A restaurant worker was found guilty today of the murder of two Chinese graduates in their home.
Guang Hui Cao killed Xi Zhou and Zhen Xing Yang, both 25, at their home in Croydon Road, Newcastle upon Tyne, on August 7 last year.
A jury at Newcastle Crown Court found the 31-year-old guilty of two counts of murder today after a three-week trial.
The popular couple, known by their anglicised names of Kevin Yang and Cici Zhou, were discovered by friends two days after they were killed in their flat.
Miss Zhou was found lying face down on a bed. Her killer had bound her wrists with tape and then hit her over the head with a heavy weapon, possibly a hammer.
A piece of towelling was stuffed into her mouth, which had been taped shut, and she suffocated around 90 minutes after the ordeal began.
Mr Yang was discovered in the other bedroom, having been hit with a hammer in the face and head. His throat was slashed despite him being unconscious already.
The court heard that the couple could have been killed for their part in a lucrative internet betting operation which saw £233,000 pass through their bank accounts in three years.
Mr Yang was involved in sending information from live football matches to Chinese gamblers who benefited from a TV time delay of several seconds, allowing them to bet on events already knowing the outcome.
He also supplied fake education certificates and other documents to Chinese students who wanted to enrol on education courses in the UK, or get jobs on returning to China.
Cao, of Castle Close, Morpeth, Northumberland, had pretended he wanted to sub-let a room in their flat to make contact with the popular couple before killing them.
After the murder, he changed his clothes and fled from the property with laptop computers and mobile phones which linked him to the couple.
The phones were found dumped in a nearby park by two boys, with the batteries and Sim cards missing.
They were handed to police after the murders were featured on the Crimewatch programme, and police discovered phone contacts between the couple and Cao.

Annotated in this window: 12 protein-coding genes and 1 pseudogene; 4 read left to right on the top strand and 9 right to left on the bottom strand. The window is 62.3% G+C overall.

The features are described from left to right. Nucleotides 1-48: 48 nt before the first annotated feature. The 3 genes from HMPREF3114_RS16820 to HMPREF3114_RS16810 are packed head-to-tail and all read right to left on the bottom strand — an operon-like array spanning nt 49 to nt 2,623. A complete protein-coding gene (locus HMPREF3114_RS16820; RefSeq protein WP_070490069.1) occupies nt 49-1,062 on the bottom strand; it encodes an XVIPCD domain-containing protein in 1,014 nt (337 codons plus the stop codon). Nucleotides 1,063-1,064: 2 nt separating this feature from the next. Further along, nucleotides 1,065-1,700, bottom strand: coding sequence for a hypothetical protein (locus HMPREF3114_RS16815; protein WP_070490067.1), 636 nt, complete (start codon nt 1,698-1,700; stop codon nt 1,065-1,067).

He was arrested at his home and police discovered a flake of Mr Yang's blood on Cao's glasses, while more blood was found in two recesses of Cao's watch.
In his defence, Cao claimed he had been blackmailed into unwittingly helping to set up the couple's deaths after threats were made to his family in China.
He said he was in the flat at Croydon Road when they were killed, but was tied up and locked in the bathroom.
He said masked gunmen burst into the house and killed Mr Yang because he made someone "unhappy" with his behaviour.
He said he was afraid to contact police because he was frightened that his parents would be harmed if he came forward, and because he had stayed in the UK illegally after his student visa expired in 2003.
Miss Zhou came to Britain as a student in June 2005, while her boyfriend arrived in 2003 and met her in Newcastle after he studied English and accounting in Cardiff.
The couple have been buried together in China. Their families watched the trial with an interpreter through a video link.
Miss Zhou's father, Sanbao Zhou, said he felt "as if the sky had fallen on us" when he heard about his daughter's death.
"We nurtured her for 25 years and now she is suddenly gone. Words alone cannot possibly convey the harm that has been done to our family.
"There is an ancient Chinese saying: 'The most suffering one can go through in one's life consists of losing one's mother when one is still young, losing one's wife in the prime of one's life and losing one's children in one's old age'.
"This is especially true when one's child has been murdered. For us, anger and sadness is mingled together."
Mr Yang's mother, ShuZhen Qu, said a "great deal of harm" had been done to both herself and her husband.
"This person did not just kill two people, he has killed two families. If this had not happened, we expected our son to return to China and the lives of our entire family would have been very different.
"We have now been sentenced to go to hell. Our family will never be able to have any future generations," she said.